Eight Ways to Use Marketing to Build Trust
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When it comes to prospecting, there is nothing – I repeat, nothing – more important than building trust. The act of turning over hundreds of thousands, or even millions, of hard-earned dollars to another person for ongoing management is truly an act of faith.
It’s therefore important that you spend a moment intentionally planning for how you’ll build trust with prospective clients. Peers like my friend Shauna Mace will tell you how to do this in a sales environment far better than I can.
But when it comes to marketing, here are the rules that will help.
Let’s define trust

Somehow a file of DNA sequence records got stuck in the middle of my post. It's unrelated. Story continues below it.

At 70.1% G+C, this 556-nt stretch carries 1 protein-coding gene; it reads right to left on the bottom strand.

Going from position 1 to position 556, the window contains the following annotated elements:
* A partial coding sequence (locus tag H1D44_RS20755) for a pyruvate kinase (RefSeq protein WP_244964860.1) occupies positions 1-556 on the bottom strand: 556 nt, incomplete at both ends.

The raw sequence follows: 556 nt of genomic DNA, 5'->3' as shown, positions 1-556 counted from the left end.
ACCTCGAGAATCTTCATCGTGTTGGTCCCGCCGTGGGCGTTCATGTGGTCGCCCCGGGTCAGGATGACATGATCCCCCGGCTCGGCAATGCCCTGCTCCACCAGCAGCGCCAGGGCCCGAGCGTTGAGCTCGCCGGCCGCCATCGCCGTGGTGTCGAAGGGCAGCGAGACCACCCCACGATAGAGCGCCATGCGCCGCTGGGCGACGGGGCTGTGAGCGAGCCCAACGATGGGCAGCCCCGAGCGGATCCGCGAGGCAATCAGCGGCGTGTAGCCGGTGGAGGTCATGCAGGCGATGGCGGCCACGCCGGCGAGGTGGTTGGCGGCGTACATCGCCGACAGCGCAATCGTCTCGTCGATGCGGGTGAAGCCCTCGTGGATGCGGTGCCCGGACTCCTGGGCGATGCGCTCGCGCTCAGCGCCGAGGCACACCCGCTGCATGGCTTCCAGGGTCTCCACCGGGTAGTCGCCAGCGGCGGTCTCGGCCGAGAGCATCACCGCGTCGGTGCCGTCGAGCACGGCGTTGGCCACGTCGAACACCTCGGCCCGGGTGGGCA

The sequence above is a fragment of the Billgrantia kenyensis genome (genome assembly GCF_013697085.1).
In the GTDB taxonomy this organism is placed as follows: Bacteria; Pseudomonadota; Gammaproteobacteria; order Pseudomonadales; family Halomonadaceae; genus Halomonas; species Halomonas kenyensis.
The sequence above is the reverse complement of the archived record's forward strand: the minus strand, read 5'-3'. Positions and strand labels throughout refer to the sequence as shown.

Before we can plan to build trust, we need to understand trust itself. Social psychology researchers talk about two different types of trust – cognitive and affective trust. Cognitive trust is rational – it’s about analyzing a person or situation and deciding you can trust them. Affective trust is emotional – it’s about feelings that arise from interactions that create a sense of trust.
Trust is about the head and the heart. And interestingly, certain cultures and types of people privilege cognitive trust over emotional trust, or vice versa – what matters to one person may not matter as much to another.
Trust is best built in a personal, one-on-one conversation. But research has shown that buyers do more than half of their research online before ever getting in touch. Thus, trust needs to be built just as much through marketing as it does through introductory meetings.